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Publication

Corporate Liability for Economic Crime

Tony Lewis
14/03/2017

Locations

United Kingdom

The Government is examining the case for reform of the law on corporate liability for economic crime, and has commenced an open call for evidence.

Your chance to shape Law Reform

The Government is examining the case for reform of the law on corporate liability for economic crime, and has commenced an open call for evidence.   The call for evidence is concerned with financial crime such as fraud, false accounting and money laundering when committed by or on behalf of companies.  The consultation period ends on 24 March 2017.  Fieldfisher will be responding to the Ministry of Justice and would like your help in shaping our reply. 

Prosecutors face challenges when trying to prove criminality against companies.  Problems commonly arise because of the identification principle which requires finding someone of sufficient seniority within large, global corporations who can act as, or be described as, the directing mind of the company.  This is especially difficult in cases where offending may have been committed in a different country to where the company is headquartered or where the Board is located.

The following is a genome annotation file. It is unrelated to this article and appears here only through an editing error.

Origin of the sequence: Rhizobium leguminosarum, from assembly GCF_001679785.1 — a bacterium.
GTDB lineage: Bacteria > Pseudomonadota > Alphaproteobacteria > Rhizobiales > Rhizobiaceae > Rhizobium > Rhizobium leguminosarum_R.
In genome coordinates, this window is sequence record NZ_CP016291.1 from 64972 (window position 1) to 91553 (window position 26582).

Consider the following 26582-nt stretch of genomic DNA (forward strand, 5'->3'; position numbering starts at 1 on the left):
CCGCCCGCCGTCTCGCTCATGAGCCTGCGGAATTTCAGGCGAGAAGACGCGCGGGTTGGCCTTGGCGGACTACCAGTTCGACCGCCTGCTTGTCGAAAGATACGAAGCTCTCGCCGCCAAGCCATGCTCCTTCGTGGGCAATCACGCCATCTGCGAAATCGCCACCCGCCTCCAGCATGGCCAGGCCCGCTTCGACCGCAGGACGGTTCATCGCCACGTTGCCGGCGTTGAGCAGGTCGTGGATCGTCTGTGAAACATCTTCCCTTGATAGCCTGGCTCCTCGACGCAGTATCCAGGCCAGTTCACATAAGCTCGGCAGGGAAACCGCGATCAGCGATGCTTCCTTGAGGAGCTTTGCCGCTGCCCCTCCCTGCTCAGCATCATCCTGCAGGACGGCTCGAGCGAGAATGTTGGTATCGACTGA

Options for law reform include the introduction of strict liability offences making the company guilty for actions of others and removing the need for proof of any fault element.  The proposed reforms also mirror the model adapted for bribery, and contained in the Criminal Finances Bill for tax evasion.  If the 'failure to prevent' model is adopted this will be a further example of the continued erosion of the need for there to have been knowledge of an offence being committed before a company can be held criminally liable.  

To take part, please complete this survey, which will only take a few minutes of your time. For your answers to be included in our response to the consultation please ensure the completed survey is returned to us by Monday, 20 March 2017.  

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